Ms N Michael (DA) said that it was quite frightening that the suggestion had been made to remove the concurrence of the Minister of Finance. She was sure that the Minister of Finance would disagree with it too. She also did not like the amendment made to clause 12(2), which said that the Minister “may” appoint a nomination committee. She thought that there should not be a question of whether there should be a nomination committee or not. There had to be a nomination committee. It made things transparent, fair, and it allowed for accountability.
Ms N Magazi (ANC) wanted to allay Ms Killian and Ms Michael’s concerns about the removal of the concurrence of the Minister of Finance. If one looked at the nature of the Bill, one would see that it was not a technical Bill. It was a Bill that enabled Parliament, the Minister or the South African Post Office (SAPO) to exercise “whatever issue they wanted to implement”. The Minister of Finance was also a Member of the Cabinet. When issues were being proposed or dealt with in Cabinet, every Minister had to be on board. The Minister of Finance was part of the Cabinet and would be part of the decision-making process.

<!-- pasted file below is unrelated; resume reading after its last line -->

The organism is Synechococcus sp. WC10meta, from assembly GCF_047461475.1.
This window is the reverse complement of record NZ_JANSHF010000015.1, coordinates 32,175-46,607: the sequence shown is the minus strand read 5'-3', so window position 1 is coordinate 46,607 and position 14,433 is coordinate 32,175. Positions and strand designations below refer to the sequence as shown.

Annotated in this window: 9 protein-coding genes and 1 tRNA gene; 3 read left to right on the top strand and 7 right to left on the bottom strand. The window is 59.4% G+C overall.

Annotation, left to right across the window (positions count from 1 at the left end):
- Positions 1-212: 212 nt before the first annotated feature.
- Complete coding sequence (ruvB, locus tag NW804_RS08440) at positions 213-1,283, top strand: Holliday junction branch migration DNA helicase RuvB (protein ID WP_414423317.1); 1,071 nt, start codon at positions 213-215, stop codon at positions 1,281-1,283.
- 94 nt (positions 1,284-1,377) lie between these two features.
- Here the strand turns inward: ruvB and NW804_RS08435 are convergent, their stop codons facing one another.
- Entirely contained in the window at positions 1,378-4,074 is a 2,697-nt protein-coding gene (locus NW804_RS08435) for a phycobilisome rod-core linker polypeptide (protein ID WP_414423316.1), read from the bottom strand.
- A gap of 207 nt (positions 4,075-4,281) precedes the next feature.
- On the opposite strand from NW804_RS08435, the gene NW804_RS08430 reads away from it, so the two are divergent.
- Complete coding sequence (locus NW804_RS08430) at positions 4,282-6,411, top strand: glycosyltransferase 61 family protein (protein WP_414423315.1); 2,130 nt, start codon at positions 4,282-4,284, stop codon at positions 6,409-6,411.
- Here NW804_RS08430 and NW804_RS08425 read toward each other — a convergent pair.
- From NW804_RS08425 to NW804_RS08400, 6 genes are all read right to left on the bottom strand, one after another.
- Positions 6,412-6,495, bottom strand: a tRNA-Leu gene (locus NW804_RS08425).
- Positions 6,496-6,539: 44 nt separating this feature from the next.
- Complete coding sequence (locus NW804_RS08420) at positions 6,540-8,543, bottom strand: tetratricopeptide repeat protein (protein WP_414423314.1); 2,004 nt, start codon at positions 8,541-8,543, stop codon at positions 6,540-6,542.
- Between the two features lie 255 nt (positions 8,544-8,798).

Ms T Ndabeni (ANC) addressed Ms Michael’s concern about the nomination committee. She explained that the ANC had looked at all the implications of replacing “must appoint a nomination committee” with “may appoint a nomination committee”. The ANC had agreed that it did not want to confine the Minister to having to establish a nomination committee that would have to attend to matters of urgency at times, as its establishment would take a long time. The intention was not to give the Minister a means of escape; the ANC wanted him to be able to attend to urgent matters efficiently.
Ms Killian replied that she was not convinced by the ANC’s explanations. If anything, allowing for the concurrence of the Minister of Finance would allow for greater accountability and transparency.